House Makes Great Progress on Supporting Growing New Businesses with New Bill


By: Marianne Hudson, ACA Executive Director

Recent progress to the American Innovation Act of 2018 (AKA “tax reform 2.0”) to include a proposal to protect Net Operating Losses (NOLs) of startups has the Angel Capital Association cheering.  ACA, along with the National Venture Capital Association, Biotechnology Innovation Organization and AdvaMed called for Congress to address an unintended consequence of rules blocking “loss trafficking.” The bill was introduced to reform rules that can unintentionally punish startups for attracting investments to support the growth of their companies.  Reform to the existing rules, written in the mid-1980s, will have significant impact on startup companies and their ability to gain full valuation for additional investments and exits.

The Angel Capital Association thanks the lead sponsors of the American Innovation Act of 2018 (H.R. 6756) for introducing legislation aimed at supporting the tax issues of high growth startups.  The bill is in keeping with a “Tax Reform 2.0” plan to help brand new businesses by helping with startup costs and capital.

ACA Executive Director Marianne Hudson said, “We appreciate the leadership of Chairman Kevin Brady, Reps. Erik Paulsen and Vern Buchanan and their colleagues on the House Committee on Ways and Means to support the startups that create considerable jobs and innovation in our country.  This particular bill addresses an unintended consequence of rules for Net Operating Losses on startups, and it will help these high-growth companies build their value as they attract additional capital and are acquired, leading to greater success for the companies and their investors.”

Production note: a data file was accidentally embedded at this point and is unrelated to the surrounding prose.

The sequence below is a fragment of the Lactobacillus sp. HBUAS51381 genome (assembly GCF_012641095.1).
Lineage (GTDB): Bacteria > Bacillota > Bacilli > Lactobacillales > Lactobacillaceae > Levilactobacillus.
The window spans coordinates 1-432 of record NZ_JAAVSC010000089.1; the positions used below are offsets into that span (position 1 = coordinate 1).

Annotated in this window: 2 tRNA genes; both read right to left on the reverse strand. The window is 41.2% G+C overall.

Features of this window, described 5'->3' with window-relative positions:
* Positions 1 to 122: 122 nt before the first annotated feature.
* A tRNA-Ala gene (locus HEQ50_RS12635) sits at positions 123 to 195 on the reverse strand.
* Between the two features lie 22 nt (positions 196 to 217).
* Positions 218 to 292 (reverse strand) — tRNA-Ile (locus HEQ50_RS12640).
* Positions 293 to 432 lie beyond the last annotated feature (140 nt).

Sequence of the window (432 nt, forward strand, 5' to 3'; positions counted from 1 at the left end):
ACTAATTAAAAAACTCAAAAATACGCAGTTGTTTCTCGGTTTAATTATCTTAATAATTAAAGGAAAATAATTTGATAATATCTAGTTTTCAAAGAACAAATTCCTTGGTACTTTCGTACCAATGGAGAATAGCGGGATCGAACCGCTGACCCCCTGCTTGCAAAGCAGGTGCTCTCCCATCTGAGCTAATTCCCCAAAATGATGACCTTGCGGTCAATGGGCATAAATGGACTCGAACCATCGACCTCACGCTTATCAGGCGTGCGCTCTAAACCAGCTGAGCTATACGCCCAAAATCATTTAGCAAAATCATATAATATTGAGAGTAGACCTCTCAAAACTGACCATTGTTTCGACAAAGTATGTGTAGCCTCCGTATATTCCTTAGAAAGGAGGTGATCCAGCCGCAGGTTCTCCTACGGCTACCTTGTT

The Net Operating Loss rules addressed in H.R. 6756 were written in the mid-1980s with the goal of preventing “loss trafficking” – the act of acquiring failing businesses as a strategy of using tax losses to offset other unrelated income.  Hudson noted that preventing loss trafficking is important, these rules have a different impact on growing new businesses that attract equity capital.  Most of these companies are in a loss position as they attract new capital from angel and venture capital investors to hire new people and conduct research and development, and the rules are triggered as the new investment rounds change the ownership of the companies.  The new legislation would provide a “safe harbor” for companies less than twelve years old from these otherwise well-intended rules.

“ACA joins the National Venture Capital Association, Biotechnology Innovation Organization and AdvaMed in applauding this legislation,” said Hudson.  “We are especially pleased to see a focus on helping the innovative new companies that spur so much economic growth in America.”

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